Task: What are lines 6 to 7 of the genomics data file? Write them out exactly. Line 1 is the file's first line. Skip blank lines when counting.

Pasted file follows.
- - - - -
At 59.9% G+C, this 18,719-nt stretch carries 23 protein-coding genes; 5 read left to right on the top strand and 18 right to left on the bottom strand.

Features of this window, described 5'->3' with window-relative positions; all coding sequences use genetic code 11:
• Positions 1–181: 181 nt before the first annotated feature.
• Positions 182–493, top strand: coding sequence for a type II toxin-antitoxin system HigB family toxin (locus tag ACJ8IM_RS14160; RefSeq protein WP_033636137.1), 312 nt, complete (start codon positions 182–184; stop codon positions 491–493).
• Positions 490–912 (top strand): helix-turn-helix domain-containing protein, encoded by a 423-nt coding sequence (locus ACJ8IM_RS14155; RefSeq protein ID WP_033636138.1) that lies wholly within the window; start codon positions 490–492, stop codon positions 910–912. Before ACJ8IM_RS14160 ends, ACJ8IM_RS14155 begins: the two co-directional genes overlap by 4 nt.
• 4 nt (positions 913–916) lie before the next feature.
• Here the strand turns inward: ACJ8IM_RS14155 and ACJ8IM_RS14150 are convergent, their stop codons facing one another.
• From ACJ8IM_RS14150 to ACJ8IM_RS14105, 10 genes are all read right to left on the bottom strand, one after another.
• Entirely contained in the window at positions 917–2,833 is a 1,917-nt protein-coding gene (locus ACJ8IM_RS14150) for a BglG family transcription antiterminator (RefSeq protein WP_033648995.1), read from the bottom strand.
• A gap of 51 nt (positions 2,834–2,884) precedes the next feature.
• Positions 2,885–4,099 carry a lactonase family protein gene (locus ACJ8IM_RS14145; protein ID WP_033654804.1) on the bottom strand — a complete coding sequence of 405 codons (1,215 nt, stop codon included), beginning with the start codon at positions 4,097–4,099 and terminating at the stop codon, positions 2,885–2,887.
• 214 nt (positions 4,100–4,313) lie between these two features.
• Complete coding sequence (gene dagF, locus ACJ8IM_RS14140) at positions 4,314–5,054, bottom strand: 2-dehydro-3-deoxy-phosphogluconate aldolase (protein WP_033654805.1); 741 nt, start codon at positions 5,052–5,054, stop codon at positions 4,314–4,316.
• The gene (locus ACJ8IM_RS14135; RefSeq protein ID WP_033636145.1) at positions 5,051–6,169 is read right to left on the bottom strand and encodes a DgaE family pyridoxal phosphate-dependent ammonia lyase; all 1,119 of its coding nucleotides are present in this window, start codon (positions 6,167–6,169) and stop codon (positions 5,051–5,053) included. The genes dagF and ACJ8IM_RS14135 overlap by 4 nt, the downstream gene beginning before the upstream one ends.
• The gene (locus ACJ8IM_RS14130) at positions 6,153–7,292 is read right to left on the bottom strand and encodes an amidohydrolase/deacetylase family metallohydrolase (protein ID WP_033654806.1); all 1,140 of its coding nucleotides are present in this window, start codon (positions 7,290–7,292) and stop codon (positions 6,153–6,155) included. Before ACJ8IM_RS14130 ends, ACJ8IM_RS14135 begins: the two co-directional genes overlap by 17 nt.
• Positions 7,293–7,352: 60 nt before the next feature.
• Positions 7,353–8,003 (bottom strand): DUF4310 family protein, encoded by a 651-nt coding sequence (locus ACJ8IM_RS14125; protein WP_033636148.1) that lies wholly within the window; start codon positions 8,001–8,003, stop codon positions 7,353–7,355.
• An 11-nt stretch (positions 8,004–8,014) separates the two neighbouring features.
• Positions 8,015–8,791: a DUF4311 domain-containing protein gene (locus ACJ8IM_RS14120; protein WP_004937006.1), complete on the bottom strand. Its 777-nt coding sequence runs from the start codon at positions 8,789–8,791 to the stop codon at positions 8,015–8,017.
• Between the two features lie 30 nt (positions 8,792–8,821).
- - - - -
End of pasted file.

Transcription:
• 4 nt (positions 913–916) lie before the next feature.
• Here the strand turns inward: ACJ8IM_RS14155 and ACJ8IM_RS14150 are convergent, their stop codons facing one another.